GRIDIRON THRILLS: The NFL’s Most Memorable Moments

Written by Andrew Linn on September 1, 2014

This week marks the beginning of the National Football League (NFL) Season, and here is a list of some of the NFL’s greatest moments.

1. The Catch (January 10, 1982): with less than a minute to go, San Francisco 49ers quarterback Joe Montana throws a high pass into the back of the end zone, which was caught by a leaping Dwight Clark for the game-winning touchdown: On January 3, 1999, there was the Catch II, in which Steve Young threw the game-winning touchdown pass to Terrell Owens, giving the 49ers the victory over Green Bay:

2. The Comeback (January 3, 1993): down 35-3, the Buffalo Bills rally to defeat the Houston Oilers in overtime, hence making it the largest comeback in NFL history: On January 4, 2014, the Indianapolis Colts pulled off a similar comeback, rallying from a 38-10 deficit to defeat the Kansas City Chiefs 45-44:

3. The Monday Night Miracle (October 23, 2000): down 30-7 in the fourth quarter, the New York Jets rallied to defeat the Miami Dolphins 40-37 in overtime- a comeback predicted by Arnold Schwarzenegger at the half:—Monday-Night-Miracle/eb6374dd-f25a-45c1-b04a-49eab362b718.

4. Clock Play (November 27, 1994): with 30 seconds left in the game, Dan Marino did a fake spike and threw the game-winning touchdown pass to give the Dolphins a 28-24 win over the Jets:

5. The Music City Miracle (January 8, 2000): after the Buffalo Bills took a 16-15 lead with 16 seconds left, the Tennessee Titans scored the game-winning touchdown on the following kickoff via a lateral pass from Frank Wycheck to Kevin Dyson:

6. River City Relay (December 21, 2003): down 20-13 and on second-and-ten at their own 25-yard line, the New Orleans Saints went for a pass play, which was caught at midfield by Saints receiver Donte Stallworth. After several broken tackles (as well as several laterals), the Saints managed to score a touchdown with no time left (hence the NFL’s version of the Cal-Stanford game of 1982). However, the extra point went wide right, thus giving the Jacksonville Jaguars a 20-19 victory:

7. 4th and 26 (January 11, 2004): down 17-14 to the Green Bay Packers with 1:12 left, Philadelphia Eagles quarterback Donovan McNabb threw a pass on 4th and 26 to receiver Freddie Mitchell, thus leading to an Eagles field goal and a 17-17 tie. In overtime, a Brett Favre pass was intercepted by Eagles safety Brian Dawkins, who returned it 35 yards, which in turn set up the game-winning field goal for the Eagles:

8. Miraculous Tackle (January 15, 2006): with 1:20 left and a 21-18 lead over the Indianapolis Colts, the Pittsburgh Steelers tried to put the game away after turning the ball over on downs at the Colts two-yard line. Jerome Bettis attempted to take it in for the Steelers, but Colts linebacker Gary Brackett forced a fumble, and it was recovered by Colts defensive back Nick Harper. Harper appeared to be on his way for a touchdown (and a Colts victory) but he was tackled by Steelers quarterback Ben Roethlisberger at the Colts 42-yard line. The Colts would attempt a game-tying field goal, but it went wide right:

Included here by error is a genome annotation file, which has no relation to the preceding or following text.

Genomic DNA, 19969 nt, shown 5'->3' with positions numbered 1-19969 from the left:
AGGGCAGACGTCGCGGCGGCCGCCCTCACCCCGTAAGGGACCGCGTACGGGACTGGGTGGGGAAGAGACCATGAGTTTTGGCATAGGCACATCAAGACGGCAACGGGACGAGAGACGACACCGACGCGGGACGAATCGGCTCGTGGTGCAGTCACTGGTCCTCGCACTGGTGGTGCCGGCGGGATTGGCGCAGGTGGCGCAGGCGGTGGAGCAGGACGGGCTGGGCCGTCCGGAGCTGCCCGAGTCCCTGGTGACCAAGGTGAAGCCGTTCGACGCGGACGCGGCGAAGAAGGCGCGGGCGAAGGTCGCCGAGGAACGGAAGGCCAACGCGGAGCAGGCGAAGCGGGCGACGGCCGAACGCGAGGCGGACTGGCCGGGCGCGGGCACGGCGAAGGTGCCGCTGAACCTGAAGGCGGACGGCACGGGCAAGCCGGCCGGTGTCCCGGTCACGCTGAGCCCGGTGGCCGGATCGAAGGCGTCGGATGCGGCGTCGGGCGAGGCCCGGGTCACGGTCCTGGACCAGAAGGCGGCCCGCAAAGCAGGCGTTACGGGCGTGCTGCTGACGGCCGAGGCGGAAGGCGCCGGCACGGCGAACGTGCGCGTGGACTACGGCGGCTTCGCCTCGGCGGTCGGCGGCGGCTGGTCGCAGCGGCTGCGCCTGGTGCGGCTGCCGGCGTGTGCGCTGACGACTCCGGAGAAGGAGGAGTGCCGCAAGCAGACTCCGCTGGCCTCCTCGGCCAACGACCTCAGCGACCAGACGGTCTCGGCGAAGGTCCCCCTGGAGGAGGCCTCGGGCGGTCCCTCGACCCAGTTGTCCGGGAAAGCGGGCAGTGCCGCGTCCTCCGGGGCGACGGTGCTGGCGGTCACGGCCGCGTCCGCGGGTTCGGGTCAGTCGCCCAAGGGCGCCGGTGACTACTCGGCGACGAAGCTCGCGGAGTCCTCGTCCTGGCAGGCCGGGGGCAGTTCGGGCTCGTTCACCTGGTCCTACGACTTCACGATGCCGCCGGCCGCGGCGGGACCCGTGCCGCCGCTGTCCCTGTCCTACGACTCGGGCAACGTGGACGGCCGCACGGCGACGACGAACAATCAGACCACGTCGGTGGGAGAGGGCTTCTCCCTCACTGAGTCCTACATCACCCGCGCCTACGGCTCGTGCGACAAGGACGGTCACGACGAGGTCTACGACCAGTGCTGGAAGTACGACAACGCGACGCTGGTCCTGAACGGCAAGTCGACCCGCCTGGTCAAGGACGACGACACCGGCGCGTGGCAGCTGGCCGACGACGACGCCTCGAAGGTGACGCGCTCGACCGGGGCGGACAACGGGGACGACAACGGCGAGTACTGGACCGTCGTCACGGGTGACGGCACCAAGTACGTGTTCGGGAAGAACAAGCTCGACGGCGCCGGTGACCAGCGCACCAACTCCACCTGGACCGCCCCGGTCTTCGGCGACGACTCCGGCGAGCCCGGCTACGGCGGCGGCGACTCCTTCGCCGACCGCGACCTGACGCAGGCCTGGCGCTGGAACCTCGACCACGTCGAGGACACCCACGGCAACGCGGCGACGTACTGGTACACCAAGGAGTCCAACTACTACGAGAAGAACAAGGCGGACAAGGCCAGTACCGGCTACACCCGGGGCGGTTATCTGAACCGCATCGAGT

9. The Immaculate Reception (December 23, 1972): down 7-6 on 4th and 10 with 22 seconds left in the game, Steelers quarterback Terry Bradshaw threw a pass to halfback John Fuqua. Just as the pass reached Fuqua, so did Oakland Raiders safety Jack Tatum. The result was a collision, in which the ball seemed headed on its way to hit the ground (which would have resulted in an incomplete pass and a Raiders victory). However, fullback Franco Harris managed to catch the play before it hit the ground, and after evading several tacklers, scored the game-winning touchdown:

10. The Heidi Game (November 17, 1968): the New York Jets took a 32-29 lead over the Oakland Raider with around a minute left in the game. However, the Raiders would score two touchdowns within the final minute to win the game 43-32. But the final minute of play was cut off due to NBC having been contractually bound to air the movie Heidi at 7 PM EST. Due to the game running late (and being a thriller), NBC executives (particularly NBC President Julian Goodman) decided to air the remainder of the game. Unfortunately, they were unable to get through to the broadcast control center (due to many people calling over whether the game would be shown to its conclusion or if Heidi would start on time). As a result, the last minute of the game was cut off in favor of Heidi, thus leading to an uproar from the football fans. An in-depth description of the fiasco can be found here: and the final minute of the game can be found here:



Andrew Linn
Andrew Linn is a member of the Owensboro Tea Party and a former Field Representative for the Media Research Center. An ex-Democrat, he became a Republican one week after the 2008 Presidential Election. He has an M.A. in history from the University of Louisville, where he became a member of the Phi Alpha Theta historical honors society. He has also contributed to and Right Impulse Media.